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In the Matter of Tavalario

386 N.J. Super. 435, 901 A.2d 963 (App. Div. 2006)

ZONING; FARMS; RIGHT TO FARM ACT — The definition of a commercial farm requires clear evidence of actual or future receipt of income from agricultural production.

A property owner kept horses on its property. The municipality insisted that breeding and keeping horses in the zone required a conditional use variance. The property owner filed for a variance, but later withdrew his application, choosing instead to rely on his claim that he was engaged in a permitted use under the Right to Farm Act, and thus local zoning was preempted.

Upon appeal to the State Agricultural Development Committee (SADC), the matter was referred to the Office of Administrative Law (OAL) for a contested case hearing. The administrative law judge (ALJ) found that the property owner qualified for Right to Farm Act zoning preemption, concluding that it could be deemed to have produced agricultural products worth $2,500 or more annually. The SADC rejected the administrative law judge’s ruling and it found that the property owner’s operation did not qualify as a commercial farm because its farmland assessment and federal tax forms showed gross profits lower than the statutory minimum required, and the record did not include contracts for sales of horses that would qualify as anticipated income. In its final decision, the SADC assumed that the property owner needed to demonstrate a certain amount of yearly income. The SADC also assumed that the unrealized value of a horse could be used to satisfy the Act’s production requirements.

The owner’s appeal challenged the manner in which the SADC determined whether keeping horses on property constituted a “commercial” agricultural operation that exempts the property from local zoning restrictions as the result of the preemptive force of the Right to Farm Act. The Appellate Division found no grounds for reversal of the SADC’s interpretation of the production requirements of the definition of “commercial farm.” It found that, in light of the common goals of the Right to Farm and the Farmland Assessment Acts, it was reasonable to read the two acts in pari materia so as to derive support from the related tax act for the SADC’s interpretation of the definition of “commercial farm” as requiring clear evidence of actual or future receipt of income from agricultural production. Further, it found the SADC’s interpretation of the definition of “commercial farm” constituted a permissible construction of the statute that accorded with the Court’s interpretation of similar provisions of the Farmland Assessment Act. Accordingly, the Court affirmed the SADC’s final decision finding that the property owner did not meet the requirements of the Right to Farm Act and was thus not entitled to its protections.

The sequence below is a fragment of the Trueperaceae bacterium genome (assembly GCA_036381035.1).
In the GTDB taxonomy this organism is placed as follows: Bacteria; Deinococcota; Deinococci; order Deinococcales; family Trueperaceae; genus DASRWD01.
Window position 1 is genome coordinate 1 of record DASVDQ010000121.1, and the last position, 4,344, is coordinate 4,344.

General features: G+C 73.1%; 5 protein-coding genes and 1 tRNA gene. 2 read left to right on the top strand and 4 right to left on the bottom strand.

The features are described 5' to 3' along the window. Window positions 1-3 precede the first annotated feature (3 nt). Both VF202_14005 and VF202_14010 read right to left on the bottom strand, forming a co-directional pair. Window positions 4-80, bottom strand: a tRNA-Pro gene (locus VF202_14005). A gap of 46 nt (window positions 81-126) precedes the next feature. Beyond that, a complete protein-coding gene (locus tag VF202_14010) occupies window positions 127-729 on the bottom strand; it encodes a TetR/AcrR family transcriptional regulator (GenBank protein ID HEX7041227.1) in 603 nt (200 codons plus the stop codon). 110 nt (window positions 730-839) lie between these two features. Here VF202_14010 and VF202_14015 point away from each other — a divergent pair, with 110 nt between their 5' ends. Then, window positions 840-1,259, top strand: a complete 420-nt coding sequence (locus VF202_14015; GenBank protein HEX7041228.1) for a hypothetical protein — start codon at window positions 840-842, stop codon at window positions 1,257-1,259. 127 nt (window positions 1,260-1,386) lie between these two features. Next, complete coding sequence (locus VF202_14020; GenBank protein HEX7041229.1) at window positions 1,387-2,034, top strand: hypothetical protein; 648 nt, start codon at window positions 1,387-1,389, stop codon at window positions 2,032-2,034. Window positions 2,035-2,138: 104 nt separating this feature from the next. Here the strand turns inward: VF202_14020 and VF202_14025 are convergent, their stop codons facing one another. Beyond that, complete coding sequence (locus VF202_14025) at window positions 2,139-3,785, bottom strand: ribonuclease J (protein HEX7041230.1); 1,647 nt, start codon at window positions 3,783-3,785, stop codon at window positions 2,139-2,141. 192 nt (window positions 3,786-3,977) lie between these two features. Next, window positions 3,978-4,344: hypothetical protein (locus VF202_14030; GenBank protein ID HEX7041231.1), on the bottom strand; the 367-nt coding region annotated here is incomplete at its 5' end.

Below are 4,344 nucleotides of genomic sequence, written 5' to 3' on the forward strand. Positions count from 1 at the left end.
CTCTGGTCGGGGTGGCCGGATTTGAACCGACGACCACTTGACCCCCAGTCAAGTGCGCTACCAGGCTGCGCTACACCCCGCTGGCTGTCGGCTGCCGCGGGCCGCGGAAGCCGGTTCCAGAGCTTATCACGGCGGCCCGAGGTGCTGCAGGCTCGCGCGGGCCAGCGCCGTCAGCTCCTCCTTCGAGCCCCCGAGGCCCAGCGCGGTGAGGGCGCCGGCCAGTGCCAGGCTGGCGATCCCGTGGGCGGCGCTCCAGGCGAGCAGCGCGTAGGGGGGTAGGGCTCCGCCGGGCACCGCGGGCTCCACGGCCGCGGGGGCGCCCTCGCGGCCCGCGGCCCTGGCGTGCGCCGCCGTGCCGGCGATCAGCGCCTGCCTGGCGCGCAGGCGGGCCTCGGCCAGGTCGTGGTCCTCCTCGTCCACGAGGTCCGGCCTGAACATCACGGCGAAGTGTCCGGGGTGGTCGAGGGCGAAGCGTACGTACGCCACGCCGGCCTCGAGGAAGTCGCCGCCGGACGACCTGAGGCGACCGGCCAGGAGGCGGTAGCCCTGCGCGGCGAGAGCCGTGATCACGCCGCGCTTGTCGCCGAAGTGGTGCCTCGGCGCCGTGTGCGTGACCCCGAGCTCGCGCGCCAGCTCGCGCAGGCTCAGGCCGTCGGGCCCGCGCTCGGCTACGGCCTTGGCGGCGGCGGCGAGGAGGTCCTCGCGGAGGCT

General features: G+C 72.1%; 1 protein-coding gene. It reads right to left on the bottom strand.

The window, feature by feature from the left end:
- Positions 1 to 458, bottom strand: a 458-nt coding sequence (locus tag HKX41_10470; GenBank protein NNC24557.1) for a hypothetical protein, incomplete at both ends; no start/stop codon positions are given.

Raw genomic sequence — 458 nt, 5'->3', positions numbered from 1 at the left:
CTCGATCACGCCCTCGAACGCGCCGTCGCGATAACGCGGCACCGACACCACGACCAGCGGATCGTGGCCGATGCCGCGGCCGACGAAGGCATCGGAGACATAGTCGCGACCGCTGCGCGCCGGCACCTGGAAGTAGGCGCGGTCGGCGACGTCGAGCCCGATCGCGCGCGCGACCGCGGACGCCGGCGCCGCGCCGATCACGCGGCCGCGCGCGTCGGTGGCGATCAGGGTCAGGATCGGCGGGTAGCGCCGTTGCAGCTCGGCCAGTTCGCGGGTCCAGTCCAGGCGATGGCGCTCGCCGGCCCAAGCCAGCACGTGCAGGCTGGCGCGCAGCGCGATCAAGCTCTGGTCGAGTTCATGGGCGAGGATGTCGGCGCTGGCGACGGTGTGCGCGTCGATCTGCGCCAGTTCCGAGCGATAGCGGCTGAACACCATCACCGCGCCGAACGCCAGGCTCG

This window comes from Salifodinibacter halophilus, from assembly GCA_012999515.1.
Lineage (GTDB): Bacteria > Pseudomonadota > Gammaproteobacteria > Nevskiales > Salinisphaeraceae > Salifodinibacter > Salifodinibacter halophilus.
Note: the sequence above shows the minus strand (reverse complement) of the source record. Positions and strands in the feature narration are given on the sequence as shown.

The property owner also argued that the SADC’s decision was null and void because it was not transmitted to the Governor’s office until seventy-one days after the ALJ’s decision was rendered. Statutory law requires that an agency head adopt, reject or modify the recommended report and decision no later than 45 days after receipt of such recommendations. If an agency head fails to do so, the decision of the ALJ is to be deemed adopted as the agency’s decision. Specifically, the property owner argued that the SADC’s decision was void because it was not sent as part of the SADC’s minutes to the Governor. The Court explained that rather than specifying the time for delivery by the SADC of minutes to the governor, the statute provides only that a SADC action set forth in the minutes cannot be enforced until a fifteen-day review period has passed without the Governor’s veto. Therefore, although the SADC’s delay in submitting its minutes thus postponed the effective date of its decision, it did not affect its ultimate validity in the absence of a veto. Furthermore, the Court reasoned that even if it inferred a time period for submission, the property owner presented no evidence of bad faith, inexcusable negligence or gross indifference on the part of the SADC in transmitting its decision as part of its minutes (when it did), so as to render its decision unenforceable. Accordingly, the final decision of the SADC was affirmed.


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